How can sketching help overcome your creative challenges?

Sketching, the act of creating drawings by hand, has been fundamental to architecture and problem-solving throughout human history. Some of the earliest examples of architectural drawings date back to 2200 BC. Indeed, Gudea, the ruler of an area in Mesopotamia, was celebrated with a statue that included plans of his palace. Complete with a scale of measurement, the drawing sits on his lap.

Despite the advancements in digital technology, humans enjoy hand drawings for various reasons. Hand sketching offers a visual connection between the mind and the paper, allowing for greater creativity, flexibility and freedom of expression. In this essay, I will explore how sketching can help solve our problems, the reasons why humans still prefer hand drawings, the relationship between drawing and building, the process of designing by sketching and the future of hand sketching in an AI-generated world.


Firstly, humans still prefer hand drawings because of the experience they provide. There is something inherently satisfying about putting pen to paper and seeing ideas come to life through strokes and lines. Hand sketching allows for greater control and precision, as well as the ability to easily make changes and adjustments on the fly. Just like Michaelangelo sculpting David from a single block of marble, each stroke of the chisel is the manifestation of the precise negotiation between his imagination and the sculpture. Hand drawings also have a personal touch that digital renderings often lack, making them more engaging, relatable and human.

Secondly, the relationship between drawing and building is complex. In many cases the act of drawing precedes the act of building, serving as a crucial step in the design process. Architects, engineers and designers often use sketches to explore ideas, visualise concepts and communicate with clients and collaborators. However, drawing can also be a form of building in itself, as seen in the works of artists and architects who use drawing as a means of creation – of art – rather than just representation.

Thirdly, sketching a design involves a combination of intuition, creativity and problem-solving skills. Sketching helps designers discover issues almost by accident and quickly explore different possibilities and iterate on their ideas until they find the best solution. Designers can better understand the constraints and requirements of a project, as well as the needs and preferences of the end-users. Sketching also encourages collaboration and communication as ideas can be easily shared and discussed with others.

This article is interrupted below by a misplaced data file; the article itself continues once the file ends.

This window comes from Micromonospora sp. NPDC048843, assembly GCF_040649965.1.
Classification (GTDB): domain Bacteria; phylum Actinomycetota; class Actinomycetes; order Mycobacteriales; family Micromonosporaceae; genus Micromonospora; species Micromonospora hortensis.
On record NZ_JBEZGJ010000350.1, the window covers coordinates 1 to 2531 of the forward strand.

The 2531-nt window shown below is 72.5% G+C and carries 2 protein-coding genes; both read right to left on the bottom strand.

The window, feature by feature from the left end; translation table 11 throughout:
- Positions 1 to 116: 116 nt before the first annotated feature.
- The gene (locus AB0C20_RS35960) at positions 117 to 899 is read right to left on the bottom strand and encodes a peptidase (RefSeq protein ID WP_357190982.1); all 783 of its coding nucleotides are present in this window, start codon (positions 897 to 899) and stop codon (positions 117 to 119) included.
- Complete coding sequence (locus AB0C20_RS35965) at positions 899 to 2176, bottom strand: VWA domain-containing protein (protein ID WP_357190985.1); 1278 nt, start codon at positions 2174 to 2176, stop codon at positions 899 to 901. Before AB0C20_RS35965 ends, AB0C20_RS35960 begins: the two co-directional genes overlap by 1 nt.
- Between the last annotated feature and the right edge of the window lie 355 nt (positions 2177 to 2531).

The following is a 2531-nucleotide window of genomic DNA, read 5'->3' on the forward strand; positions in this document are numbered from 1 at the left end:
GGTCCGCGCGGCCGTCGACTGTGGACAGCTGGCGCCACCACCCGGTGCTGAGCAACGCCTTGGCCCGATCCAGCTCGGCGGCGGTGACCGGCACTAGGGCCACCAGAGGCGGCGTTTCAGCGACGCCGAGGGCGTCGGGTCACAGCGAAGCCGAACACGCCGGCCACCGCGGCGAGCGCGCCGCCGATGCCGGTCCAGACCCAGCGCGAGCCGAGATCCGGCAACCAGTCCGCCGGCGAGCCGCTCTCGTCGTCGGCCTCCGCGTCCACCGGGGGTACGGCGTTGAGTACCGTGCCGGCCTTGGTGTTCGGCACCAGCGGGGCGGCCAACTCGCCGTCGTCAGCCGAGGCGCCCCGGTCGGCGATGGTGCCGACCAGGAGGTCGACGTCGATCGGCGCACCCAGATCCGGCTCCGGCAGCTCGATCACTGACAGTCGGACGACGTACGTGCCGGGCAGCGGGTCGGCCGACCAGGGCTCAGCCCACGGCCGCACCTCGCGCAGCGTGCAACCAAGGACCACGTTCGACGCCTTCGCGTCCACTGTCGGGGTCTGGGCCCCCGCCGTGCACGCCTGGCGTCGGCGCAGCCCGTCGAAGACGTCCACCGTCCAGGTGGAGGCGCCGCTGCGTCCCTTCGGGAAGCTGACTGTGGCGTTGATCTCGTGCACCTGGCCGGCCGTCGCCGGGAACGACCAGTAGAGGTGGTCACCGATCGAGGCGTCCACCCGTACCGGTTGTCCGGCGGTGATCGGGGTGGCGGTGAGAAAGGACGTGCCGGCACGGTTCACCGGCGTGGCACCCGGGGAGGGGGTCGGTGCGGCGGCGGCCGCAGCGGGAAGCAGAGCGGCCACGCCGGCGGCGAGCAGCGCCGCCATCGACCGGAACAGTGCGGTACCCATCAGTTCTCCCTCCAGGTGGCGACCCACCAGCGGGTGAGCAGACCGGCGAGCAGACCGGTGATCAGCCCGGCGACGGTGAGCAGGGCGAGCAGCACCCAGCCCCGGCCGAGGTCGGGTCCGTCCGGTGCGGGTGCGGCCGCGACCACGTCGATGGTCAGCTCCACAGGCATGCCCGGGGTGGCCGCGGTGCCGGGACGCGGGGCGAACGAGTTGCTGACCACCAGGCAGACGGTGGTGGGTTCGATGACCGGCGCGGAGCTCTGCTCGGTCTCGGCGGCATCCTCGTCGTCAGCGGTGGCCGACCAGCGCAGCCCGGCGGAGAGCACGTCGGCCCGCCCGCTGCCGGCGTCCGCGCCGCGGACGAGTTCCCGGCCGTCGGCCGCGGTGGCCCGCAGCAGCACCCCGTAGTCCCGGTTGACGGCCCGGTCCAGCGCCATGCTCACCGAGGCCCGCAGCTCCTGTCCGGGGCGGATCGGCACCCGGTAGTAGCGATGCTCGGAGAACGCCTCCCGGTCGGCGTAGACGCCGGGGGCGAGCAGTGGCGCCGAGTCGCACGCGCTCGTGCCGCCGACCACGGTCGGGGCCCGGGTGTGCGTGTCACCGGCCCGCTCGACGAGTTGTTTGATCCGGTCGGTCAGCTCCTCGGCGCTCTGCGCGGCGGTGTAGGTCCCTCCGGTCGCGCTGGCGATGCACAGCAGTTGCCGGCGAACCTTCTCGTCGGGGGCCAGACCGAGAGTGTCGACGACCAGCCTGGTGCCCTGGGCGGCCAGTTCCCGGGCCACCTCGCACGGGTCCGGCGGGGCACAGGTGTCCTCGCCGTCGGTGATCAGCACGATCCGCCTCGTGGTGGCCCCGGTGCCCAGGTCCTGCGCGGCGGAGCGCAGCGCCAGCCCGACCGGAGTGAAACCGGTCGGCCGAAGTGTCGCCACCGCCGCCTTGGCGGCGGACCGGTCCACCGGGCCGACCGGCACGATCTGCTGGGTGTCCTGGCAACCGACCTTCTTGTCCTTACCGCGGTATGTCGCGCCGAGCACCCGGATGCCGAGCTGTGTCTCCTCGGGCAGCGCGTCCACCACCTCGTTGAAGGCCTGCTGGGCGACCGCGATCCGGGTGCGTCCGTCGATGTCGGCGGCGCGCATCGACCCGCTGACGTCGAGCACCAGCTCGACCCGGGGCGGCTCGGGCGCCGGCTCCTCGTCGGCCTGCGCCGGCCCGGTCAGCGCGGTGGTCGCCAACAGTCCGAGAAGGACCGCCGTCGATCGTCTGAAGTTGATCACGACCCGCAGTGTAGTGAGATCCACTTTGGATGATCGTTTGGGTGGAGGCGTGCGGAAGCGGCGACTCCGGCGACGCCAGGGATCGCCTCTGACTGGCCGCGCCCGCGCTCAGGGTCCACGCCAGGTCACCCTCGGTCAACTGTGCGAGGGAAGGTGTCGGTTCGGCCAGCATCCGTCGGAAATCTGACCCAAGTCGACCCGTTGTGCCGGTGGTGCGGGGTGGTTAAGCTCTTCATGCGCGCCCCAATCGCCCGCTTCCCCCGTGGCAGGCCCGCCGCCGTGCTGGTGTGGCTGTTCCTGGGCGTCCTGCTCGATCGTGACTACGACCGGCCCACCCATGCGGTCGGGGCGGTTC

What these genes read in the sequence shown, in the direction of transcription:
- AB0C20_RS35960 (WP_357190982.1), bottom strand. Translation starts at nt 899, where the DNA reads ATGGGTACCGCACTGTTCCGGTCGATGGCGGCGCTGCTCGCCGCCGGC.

Finally, the future of sketching in an AI-generated world is uncertain. On one hand, advancements in artificial intelligence and computer-aided design have made it easier than ever to create digital renderings and simulations. On the other, hand sketching offers a unique perspective and a level of creativity that cannot be replicated by machines. In a world increasingly dominated by technology, hand sketching may become a niche skill reserved for those who appreciate its value and significance.


In conclusion, sketching is a powerful tool for problem-solving that offers numerous benefits over digital alternatives. Humans still prefer hand drawings because of the physical experience, personal touch and creative freedom they provide. Design by sketching involves a combination of intuition, creativity and problem-solving skills and as such often precedes the act of building, serving as a crucial step in the design process. While the future of hand sketching in an AI-generated world is uncertain, its value and significance remain undeniable.


As long as there are problems to be solved and ideas to be explored, sketching will continue to play a vital role in human creativity and innovation. The only difference now is our imagination is no longer the limit.

Qaisy Jaslenda

BA(Hons) MArch
Senior Architectural Assistant

Qaisy has worked at Tate+Co since 2018 on a variety of projects at different stages. These include the recently completed York St John Creative Centre, and a large residential retrofit/refurbishment and extension for a private client in Kent, as well as Heathrow Expansion Project at Grimshaw Architects. He often combines his artistic and making abilities with a sound technical knowledge on each project he works in.

Qaisy received his MArch Architecture (ARB/RIBA Part 2) with a distinction from The Bartlett School of Architecture. He was under supervision of CJ Lim and Simon Dickens, with whom he explored concepts of architecture and urban planning based on narrative and storytelling.

Prior to The Bartlett, Qaisy had several roles which he believes have expanded his creativity and sensitivity in space making. At the age of 18, he was a stage designer at Kuala Lumpur Performing Arts Centre (KLPAC) where he designed and built a stage for a play based on Sherman McDonald’s ‘After Juliet’. His creative pursuits then brought him to work under the wing of an award-winning Malaysian film director Yasmin Ahmad as a post-production assistant in a production house based in Malaysia. His architectural training later developed at several practices including Veritas Architects, ZLG Design, and Rekarancang Sdn. Bhd.. During this time he pursued his interests in art particularly in mural painting where he was commissioned to paint murals on the streets of Kuala Lumpur, Shah Alam, and Kota Kinabalu in Malaysia, and in Melbourne, Australia.